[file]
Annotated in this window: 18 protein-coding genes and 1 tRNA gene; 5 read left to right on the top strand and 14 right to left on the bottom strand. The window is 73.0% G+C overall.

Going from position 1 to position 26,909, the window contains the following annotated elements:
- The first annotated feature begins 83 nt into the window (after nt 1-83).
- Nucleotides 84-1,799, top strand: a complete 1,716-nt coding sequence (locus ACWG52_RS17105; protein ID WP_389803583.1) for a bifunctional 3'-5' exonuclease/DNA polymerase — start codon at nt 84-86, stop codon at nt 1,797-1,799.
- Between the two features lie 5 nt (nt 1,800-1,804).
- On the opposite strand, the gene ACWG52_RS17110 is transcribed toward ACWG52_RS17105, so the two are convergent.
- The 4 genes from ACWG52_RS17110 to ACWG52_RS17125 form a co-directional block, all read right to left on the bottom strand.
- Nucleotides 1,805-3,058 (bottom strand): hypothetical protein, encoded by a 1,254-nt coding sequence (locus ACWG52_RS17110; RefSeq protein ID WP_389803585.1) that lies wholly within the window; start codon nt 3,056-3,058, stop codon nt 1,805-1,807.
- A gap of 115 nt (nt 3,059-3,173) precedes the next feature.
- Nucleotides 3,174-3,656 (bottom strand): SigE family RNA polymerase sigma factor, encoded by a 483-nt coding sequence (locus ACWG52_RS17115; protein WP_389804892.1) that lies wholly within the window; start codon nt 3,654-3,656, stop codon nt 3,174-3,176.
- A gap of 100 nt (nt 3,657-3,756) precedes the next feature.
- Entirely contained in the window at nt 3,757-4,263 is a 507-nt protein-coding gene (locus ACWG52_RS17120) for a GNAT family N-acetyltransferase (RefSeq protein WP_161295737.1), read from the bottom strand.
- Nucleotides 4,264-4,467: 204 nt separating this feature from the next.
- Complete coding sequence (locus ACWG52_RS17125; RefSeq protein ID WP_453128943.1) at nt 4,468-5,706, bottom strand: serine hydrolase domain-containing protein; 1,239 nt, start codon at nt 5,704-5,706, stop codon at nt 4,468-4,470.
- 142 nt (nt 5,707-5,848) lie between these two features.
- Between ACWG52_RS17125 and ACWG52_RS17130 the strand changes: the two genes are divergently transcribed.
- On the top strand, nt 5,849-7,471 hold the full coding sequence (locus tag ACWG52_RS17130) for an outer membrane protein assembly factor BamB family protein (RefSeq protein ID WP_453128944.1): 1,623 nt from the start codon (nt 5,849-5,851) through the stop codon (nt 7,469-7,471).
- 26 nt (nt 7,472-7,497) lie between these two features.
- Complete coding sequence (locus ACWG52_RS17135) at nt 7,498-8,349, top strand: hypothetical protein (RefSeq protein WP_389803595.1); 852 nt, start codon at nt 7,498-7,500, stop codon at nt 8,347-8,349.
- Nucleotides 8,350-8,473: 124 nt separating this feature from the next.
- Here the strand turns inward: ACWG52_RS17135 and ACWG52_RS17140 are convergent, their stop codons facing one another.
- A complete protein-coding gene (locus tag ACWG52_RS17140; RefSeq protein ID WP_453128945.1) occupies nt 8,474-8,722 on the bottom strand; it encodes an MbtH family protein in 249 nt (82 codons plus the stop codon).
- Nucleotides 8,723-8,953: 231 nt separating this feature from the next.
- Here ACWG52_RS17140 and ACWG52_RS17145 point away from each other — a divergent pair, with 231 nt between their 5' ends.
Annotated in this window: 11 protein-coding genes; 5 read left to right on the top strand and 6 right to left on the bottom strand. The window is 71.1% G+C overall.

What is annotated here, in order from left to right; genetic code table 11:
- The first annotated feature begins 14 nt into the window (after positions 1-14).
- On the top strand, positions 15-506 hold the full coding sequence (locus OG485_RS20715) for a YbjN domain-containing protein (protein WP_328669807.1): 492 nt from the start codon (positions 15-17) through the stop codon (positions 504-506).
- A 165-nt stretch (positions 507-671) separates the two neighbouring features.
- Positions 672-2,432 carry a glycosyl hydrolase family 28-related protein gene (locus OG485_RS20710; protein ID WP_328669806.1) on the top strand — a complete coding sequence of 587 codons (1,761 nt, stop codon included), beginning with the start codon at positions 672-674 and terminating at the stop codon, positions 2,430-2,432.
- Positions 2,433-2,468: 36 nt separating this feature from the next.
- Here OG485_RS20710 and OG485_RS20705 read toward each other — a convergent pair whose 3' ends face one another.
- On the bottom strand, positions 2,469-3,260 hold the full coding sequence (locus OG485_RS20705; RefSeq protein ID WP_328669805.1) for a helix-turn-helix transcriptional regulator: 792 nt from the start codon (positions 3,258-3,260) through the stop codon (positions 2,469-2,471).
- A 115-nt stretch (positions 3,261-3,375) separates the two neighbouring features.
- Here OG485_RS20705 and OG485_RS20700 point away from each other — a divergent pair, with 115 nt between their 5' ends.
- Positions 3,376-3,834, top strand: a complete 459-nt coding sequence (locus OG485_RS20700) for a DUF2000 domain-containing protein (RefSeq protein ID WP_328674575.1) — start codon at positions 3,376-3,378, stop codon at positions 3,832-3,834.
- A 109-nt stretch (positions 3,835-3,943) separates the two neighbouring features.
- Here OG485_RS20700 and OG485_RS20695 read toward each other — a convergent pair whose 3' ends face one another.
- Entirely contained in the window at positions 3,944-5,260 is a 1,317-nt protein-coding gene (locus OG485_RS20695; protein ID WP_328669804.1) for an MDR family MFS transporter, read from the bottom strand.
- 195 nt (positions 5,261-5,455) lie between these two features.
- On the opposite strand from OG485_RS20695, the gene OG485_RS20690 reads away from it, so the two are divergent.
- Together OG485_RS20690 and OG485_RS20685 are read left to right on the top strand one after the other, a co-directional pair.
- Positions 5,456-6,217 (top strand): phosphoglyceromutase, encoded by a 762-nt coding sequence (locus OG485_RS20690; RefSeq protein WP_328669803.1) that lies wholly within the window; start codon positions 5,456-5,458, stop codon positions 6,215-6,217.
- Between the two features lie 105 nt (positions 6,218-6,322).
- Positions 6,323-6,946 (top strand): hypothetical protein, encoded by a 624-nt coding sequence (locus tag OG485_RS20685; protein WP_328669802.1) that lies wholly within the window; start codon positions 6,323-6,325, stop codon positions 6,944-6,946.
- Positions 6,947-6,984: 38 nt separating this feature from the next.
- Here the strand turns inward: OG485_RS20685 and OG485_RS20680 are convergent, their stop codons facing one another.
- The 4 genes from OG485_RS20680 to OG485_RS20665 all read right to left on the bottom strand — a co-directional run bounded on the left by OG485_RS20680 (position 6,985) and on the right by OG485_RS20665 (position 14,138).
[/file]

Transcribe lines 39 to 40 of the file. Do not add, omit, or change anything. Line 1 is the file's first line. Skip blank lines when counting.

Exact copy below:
- Entirely contained in the window at positions 3,944-5,260 is a 1,317-nt protein-coding gene (locus OG485_RS20695; protein ID WP_328669804.1) for an MDR family MFS transporter, read from the bottom strand.
- 195 nt (positions 5,261-5,455) lie between these two features.